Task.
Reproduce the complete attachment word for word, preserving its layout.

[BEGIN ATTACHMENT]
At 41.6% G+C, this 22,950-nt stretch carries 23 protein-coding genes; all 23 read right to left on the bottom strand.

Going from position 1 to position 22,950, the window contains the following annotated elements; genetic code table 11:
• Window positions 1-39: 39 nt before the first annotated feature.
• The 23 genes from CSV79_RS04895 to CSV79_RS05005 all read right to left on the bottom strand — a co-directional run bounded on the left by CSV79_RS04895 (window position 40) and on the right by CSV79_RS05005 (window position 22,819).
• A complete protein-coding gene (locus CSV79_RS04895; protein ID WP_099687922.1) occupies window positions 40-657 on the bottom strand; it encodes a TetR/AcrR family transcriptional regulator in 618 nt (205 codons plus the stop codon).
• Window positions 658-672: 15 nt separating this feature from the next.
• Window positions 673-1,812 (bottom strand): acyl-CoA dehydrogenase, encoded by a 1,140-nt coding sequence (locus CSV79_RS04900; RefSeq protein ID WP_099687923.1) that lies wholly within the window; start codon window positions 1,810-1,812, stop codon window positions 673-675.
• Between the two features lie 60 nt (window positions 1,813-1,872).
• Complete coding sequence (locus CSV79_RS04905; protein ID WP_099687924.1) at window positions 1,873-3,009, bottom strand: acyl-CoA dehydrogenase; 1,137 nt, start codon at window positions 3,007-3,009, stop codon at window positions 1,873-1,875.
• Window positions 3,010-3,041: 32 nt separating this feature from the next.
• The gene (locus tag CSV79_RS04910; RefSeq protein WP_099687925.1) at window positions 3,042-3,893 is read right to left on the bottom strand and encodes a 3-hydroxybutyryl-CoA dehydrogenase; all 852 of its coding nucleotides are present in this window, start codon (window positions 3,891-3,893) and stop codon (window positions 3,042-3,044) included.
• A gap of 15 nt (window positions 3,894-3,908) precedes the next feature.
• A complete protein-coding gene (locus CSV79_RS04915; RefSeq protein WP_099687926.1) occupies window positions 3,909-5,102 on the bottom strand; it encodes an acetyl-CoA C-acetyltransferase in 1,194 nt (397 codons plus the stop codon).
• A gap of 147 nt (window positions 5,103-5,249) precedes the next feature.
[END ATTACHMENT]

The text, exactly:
At 41.6% G+C, this 22,950-nt stretch carries 23 protein-coding genes; all 23 read right to left on the bottom strand.

Going from position 1 to position 22,950, the window contains the following annotated elements; genetic code table 11:
• Window positions 1-39: 39 nt before the first annotated feature.
• The 23 genes from CSV79_RS04895 to CSV79_RS05005 all read right to left on the bottom strand — a co-directional run bounded on the left by CSV79_RS04895 (window position 40) and on the right by CSV79_RS05005 (window position 22,819).
• A complete protein-coding gene (locus CSV79_RS04895; protein ID WP_099687922.1) occupies window positions 40-657 on the bottom strand; it encodes a TetR/AcrR family transcriptional regulator in 618 nt (205 codons plus the stop codon).
• Window positions 658-672: 15 nt separating this feature from the next.
• Window positions 673-1,812 (bottom strand): acyl-CoA dehydrogenase, encoded by a 1,140-nt coding sequence (locus CSV79_RS04900; RefSeq protein ID WP_099687923.1) that lies wholly within the window; start codon window positions 1,810-1,812, stop codon window positions 673-675.
• Between the two features lie 60 nt (window positions 1,813-1,872).
• Complete coding sequence (locus CSV79_RS04905; protein ID WP_099687924.1) at window positions 1,873-3,009, bottom strand: acyl-CoA dehydrogenase; 1,137 nt, start codon at window positions 3,007-3,009, stop codon at window positions 1,873-1,875.
• Window positions 3,010-3,041: 32 nt separating this feature from the next.
• The gene (locus tag CSV79_RS04910; RefSeq protein WP_099687925.1) at window positions 3,042-3,893 is read right to left on the bottom strand and encodes a 3-hydroxybutyryl-CoA dehydrogenase; all 852 of its coding nucleotides are present in this window, start codon (window positions 3,891-3,893) and stop codon (window positions 3,042-3,044) included.
• A gap of 15 nt (window positions 3,894-3,908) precedes the next feature.
• A complete protein-coding gene (locus CSV79_RS04915; RefSeq protein WP_099687926.1) occupies window positions 3,909-5,102 on the bottom strand; it encodes an acetyl-CoA C-acetyltransferase in 1,194 nt (397 codons plus the stop codon).
• A gap of 147 nt (window positions 5,103-5,249) precedes the next feature.